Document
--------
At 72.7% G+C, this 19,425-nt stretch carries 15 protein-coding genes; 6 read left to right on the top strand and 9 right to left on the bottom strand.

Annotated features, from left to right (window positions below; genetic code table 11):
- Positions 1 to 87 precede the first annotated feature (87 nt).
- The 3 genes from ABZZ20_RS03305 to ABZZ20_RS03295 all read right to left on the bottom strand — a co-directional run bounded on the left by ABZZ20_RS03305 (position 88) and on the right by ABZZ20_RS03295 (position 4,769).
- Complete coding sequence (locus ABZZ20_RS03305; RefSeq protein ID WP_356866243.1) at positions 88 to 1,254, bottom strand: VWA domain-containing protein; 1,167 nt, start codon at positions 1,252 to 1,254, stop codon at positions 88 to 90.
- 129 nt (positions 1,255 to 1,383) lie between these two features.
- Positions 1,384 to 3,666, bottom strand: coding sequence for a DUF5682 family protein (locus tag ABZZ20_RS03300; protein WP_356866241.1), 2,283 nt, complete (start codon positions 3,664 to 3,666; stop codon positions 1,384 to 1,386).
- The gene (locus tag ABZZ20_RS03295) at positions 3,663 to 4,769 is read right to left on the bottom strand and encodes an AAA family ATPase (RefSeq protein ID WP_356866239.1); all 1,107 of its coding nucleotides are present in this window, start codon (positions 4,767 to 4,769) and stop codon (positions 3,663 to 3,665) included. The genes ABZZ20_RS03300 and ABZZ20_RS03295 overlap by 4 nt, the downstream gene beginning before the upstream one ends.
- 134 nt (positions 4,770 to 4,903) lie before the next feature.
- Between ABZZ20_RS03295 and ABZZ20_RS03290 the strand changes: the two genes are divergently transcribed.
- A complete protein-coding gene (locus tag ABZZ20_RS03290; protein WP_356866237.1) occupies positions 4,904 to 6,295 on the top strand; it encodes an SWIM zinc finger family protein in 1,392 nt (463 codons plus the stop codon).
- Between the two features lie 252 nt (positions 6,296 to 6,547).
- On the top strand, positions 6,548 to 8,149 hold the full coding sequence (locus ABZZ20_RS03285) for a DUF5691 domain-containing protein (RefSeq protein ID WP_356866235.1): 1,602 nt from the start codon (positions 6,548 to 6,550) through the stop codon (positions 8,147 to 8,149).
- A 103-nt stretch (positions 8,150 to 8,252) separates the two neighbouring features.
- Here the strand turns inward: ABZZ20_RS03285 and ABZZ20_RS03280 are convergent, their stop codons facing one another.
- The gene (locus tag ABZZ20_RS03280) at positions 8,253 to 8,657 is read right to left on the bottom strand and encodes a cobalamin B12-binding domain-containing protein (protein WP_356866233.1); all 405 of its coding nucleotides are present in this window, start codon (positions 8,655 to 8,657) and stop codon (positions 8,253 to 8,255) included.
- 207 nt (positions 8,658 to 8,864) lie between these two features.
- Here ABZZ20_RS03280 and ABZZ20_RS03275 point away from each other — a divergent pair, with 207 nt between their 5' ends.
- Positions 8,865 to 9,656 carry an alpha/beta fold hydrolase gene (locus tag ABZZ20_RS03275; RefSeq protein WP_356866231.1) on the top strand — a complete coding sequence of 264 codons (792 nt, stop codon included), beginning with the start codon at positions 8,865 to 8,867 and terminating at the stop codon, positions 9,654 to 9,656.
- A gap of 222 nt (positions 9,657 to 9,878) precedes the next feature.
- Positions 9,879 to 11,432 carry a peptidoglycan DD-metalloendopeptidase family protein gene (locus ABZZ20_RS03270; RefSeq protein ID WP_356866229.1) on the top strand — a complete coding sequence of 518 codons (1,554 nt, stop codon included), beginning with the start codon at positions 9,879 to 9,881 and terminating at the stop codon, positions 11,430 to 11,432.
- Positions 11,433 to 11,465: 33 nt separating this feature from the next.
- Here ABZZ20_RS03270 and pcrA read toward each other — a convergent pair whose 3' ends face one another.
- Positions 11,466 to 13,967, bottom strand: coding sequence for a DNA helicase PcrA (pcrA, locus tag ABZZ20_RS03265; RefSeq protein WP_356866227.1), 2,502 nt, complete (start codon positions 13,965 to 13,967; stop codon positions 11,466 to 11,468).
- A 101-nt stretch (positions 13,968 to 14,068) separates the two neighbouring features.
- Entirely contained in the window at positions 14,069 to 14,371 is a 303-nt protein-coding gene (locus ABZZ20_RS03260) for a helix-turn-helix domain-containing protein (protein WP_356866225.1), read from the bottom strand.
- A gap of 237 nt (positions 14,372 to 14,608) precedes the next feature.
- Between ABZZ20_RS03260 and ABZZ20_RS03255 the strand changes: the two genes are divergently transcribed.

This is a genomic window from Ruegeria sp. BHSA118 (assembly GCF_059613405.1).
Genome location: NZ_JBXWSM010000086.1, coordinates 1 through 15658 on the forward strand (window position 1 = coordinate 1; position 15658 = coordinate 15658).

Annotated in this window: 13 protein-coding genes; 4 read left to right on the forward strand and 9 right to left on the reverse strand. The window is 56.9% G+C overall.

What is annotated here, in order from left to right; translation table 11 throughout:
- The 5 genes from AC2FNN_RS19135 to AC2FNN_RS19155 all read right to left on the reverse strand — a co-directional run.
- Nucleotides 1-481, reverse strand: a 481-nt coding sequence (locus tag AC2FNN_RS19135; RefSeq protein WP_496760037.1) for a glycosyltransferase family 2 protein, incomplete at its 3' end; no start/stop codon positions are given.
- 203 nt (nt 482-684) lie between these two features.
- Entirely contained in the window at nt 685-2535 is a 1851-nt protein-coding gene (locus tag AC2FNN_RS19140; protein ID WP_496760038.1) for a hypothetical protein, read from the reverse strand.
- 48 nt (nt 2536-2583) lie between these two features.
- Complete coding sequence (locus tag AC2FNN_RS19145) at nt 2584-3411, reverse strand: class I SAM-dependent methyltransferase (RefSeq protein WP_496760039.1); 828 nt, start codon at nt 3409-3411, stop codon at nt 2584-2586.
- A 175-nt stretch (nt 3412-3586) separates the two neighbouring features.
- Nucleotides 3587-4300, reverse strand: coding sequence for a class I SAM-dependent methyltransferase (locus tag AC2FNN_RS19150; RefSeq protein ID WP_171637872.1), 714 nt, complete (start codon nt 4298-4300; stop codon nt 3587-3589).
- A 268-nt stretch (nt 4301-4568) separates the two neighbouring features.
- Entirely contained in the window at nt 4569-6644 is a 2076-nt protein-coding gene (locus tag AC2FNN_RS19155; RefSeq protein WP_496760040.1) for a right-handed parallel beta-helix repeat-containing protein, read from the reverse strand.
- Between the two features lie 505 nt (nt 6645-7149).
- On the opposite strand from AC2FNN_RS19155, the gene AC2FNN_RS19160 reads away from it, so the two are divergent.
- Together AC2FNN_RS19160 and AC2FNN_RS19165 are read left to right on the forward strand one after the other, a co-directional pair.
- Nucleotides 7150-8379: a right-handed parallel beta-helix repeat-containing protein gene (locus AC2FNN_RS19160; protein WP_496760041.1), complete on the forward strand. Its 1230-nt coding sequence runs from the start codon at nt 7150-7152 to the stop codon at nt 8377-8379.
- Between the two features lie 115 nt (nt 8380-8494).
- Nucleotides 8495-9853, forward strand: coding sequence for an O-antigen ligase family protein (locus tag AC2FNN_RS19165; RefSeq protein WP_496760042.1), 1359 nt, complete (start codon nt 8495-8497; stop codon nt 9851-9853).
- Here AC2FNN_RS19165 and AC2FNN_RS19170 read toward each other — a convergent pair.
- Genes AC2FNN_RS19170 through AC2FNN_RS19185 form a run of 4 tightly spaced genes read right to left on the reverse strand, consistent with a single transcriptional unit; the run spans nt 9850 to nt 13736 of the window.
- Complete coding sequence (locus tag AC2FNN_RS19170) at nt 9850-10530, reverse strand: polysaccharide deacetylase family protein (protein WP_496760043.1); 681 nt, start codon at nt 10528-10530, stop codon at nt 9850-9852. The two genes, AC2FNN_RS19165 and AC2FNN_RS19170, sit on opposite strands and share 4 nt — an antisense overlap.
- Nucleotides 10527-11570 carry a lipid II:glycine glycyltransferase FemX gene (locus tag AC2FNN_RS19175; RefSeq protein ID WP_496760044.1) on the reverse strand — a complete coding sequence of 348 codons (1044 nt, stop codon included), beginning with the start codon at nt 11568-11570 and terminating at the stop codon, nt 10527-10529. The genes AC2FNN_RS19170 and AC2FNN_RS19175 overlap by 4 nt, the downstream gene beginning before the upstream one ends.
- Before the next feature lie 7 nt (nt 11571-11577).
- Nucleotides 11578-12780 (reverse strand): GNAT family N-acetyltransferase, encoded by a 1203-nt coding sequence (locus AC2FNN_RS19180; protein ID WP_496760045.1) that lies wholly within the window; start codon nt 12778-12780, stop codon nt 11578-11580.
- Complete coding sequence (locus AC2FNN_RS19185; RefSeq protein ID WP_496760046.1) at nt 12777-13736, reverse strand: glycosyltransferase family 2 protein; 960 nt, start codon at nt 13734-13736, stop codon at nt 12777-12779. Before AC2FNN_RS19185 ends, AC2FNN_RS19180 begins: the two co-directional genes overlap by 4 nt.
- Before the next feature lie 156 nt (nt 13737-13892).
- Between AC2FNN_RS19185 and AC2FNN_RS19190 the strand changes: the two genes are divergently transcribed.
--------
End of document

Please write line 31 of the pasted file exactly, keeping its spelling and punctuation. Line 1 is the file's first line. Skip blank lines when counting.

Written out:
Annotated in this window: 13 protein-coding genes; 4 read left to right on the forward strand and 9 right to left on the reverse strand. The window is 56.9% G+C overall.